The debut release of the Oceano Wines 2016 Spanish Springs Vineyard Chardonnay (a Pinot Noir is to follow) is the happy result of any number of coincidences and fortuitous happenings.
The backstory of how this came to be reads like a romance novel. Co-proprietors Rachel Martin and Kurt Deutsch were seated at the same table at the Middleburg Film Festival’s screening of “The Last Five Years” in October 2014. While it wasn’t a set up, it was the first step in what would become a romance first and then a business partnership. Both of these relationships evolved out of the seemingly unlikely intersection of their careers.
That they ended up at the table together happened because Martin is a founding board member of the film festival (she is intimately involved with the food and drink aspect – no surprise given her position as Executive Vice President of Winery Operations at nearby Boxwood Estate Winery). For Deutsch’s part, he was there because his company Sh-K-Boom is a producer of the film that was being screened. As the relationship progressed, Deutsch became more and more intrigued by Martin’s world, which soon led to another made-to-order coincidence.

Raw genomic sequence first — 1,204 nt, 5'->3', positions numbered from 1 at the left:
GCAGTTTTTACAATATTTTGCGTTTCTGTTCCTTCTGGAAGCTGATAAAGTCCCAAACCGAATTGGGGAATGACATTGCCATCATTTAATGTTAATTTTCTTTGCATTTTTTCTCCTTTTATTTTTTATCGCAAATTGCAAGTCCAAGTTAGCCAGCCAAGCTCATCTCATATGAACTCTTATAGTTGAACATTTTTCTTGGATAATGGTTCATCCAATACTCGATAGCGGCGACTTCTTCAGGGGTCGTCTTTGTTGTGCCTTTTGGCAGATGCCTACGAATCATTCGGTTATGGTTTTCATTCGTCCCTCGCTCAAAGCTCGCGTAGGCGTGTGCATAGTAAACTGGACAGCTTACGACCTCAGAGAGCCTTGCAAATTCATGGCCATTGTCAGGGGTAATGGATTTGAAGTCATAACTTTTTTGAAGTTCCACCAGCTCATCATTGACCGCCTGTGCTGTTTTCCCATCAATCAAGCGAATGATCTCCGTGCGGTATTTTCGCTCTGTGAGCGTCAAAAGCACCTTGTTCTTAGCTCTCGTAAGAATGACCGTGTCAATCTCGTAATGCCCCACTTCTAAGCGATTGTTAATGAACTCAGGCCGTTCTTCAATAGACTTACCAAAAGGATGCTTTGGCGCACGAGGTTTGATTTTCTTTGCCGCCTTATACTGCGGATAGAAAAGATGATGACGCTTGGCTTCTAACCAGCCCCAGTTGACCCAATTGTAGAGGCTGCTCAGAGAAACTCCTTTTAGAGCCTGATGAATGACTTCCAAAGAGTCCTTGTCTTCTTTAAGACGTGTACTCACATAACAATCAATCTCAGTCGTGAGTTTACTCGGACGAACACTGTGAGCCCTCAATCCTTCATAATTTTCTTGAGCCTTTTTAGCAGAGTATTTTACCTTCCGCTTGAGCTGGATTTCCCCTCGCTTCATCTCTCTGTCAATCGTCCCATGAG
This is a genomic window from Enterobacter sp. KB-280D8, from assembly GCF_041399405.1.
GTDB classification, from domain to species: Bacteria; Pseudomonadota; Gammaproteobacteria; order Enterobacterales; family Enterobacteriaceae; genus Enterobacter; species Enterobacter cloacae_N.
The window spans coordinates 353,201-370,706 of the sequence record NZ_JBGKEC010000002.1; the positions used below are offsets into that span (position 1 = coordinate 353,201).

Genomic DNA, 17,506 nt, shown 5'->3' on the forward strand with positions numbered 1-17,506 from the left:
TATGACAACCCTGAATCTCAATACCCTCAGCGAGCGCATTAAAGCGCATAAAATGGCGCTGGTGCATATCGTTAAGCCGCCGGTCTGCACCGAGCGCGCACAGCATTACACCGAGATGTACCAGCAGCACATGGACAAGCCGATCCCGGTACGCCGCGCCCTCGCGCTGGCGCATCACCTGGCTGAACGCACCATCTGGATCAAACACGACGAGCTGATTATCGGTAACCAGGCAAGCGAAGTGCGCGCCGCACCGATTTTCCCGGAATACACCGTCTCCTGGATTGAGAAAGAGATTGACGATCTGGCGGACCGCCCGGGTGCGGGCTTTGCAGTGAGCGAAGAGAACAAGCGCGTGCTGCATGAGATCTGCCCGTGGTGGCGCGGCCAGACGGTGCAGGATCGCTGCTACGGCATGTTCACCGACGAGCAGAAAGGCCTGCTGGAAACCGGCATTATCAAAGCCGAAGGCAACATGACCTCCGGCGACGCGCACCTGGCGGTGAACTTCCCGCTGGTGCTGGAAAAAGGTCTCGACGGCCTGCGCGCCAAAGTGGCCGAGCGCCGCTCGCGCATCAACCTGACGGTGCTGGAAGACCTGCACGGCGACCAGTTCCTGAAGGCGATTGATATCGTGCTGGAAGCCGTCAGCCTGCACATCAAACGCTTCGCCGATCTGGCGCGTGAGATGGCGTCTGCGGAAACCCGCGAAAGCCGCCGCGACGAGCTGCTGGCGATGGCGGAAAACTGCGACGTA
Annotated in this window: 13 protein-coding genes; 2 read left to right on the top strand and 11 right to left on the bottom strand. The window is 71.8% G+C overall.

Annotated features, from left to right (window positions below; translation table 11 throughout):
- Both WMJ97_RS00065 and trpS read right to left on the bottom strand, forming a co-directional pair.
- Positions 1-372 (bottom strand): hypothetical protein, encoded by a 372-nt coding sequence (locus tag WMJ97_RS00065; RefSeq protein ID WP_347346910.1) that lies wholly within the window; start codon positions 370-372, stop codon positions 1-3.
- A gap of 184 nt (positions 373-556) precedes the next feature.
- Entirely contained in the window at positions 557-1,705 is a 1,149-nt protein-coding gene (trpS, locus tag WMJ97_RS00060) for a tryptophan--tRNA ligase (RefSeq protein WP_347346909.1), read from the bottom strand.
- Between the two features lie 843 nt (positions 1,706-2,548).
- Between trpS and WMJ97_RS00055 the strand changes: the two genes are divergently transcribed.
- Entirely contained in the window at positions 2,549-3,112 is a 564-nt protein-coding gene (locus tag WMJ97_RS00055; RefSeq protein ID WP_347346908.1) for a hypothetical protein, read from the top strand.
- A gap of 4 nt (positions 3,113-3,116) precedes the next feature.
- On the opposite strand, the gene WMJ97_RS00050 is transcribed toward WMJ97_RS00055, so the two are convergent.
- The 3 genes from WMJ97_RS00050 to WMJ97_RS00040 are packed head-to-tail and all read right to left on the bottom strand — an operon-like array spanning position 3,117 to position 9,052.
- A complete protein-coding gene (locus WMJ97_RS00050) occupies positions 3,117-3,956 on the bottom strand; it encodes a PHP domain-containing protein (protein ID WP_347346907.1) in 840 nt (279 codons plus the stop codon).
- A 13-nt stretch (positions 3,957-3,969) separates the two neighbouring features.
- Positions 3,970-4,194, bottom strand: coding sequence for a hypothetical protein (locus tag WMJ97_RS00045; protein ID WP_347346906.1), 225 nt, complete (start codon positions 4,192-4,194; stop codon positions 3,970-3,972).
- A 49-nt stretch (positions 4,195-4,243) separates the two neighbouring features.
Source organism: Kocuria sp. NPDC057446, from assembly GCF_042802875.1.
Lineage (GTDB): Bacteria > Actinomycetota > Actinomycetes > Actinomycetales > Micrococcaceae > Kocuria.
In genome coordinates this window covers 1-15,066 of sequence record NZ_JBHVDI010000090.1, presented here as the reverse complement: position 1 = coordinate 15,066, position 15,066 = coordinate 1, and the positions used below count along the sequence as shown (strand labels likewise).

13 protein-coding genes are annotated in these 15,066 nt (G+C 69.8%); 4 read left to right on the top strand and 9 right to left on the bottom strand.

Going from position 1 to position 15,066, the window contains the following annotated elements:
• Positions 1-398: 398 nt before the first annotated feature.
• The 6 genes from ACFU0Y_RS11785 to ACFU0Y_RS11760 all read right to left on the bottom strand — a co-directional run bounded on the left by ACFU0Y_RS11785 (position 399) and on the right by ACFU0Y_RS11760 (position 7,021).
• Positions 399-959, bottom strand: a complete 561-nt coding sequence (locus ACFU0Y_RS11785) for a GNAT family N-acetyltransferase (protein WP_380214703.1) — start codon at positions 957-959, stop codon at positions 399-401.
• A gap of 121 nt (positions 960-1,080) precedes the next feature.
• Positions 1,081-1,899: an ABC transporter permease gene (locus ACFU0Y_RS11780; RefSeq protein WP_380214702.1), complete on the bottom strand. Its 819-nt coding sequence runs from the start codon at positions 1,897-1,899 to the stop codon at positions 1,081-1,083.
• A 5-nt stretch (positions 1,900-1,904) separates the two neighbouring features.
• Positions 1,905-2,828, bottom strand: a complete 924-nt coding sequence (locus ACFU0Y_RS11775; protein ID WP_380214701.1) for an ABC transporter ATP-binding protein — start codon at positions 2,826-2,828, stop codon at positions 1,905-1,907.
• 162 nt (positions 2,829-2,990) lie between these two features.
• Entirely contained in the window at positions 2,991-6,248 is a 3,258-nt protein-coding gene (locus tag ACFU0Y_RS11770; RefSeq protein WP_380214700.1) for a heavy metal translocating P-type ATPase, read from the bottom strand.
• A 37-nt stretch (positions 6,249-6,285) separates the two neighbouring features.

It occurred to Deutsch that his father’s longtime friend and neighbor owned a vineyard in California. Deutsch suggested that Martin buy some grapes to make a wine. They made the trip to Henry Warshaw’s Spanish Springs Vineyard located about 10 miles south of the sleepy town of San Luis Obispo more as wine country tourists than aspiring vintners. While Warshaw sought Martin’s input on the wine side of ANZA Vineyard Estates at Spanish Springs, a 16-home wine country community that includes this vineyard, neither of them were looking to make a wine. But at the same time Martin was impressed by what she saw. And after meeting with the vineyard manager, George Donati of Pacific Vineyard Company, she was even more so.
After returning to the East Coast, they decided that they couldn’t let this opportunity pass. Particularly because the vineyard was becoming known for the quality of its fruit and they feared that if they didn’t jump in now, they wouldn’t have the chance later. Jump they did.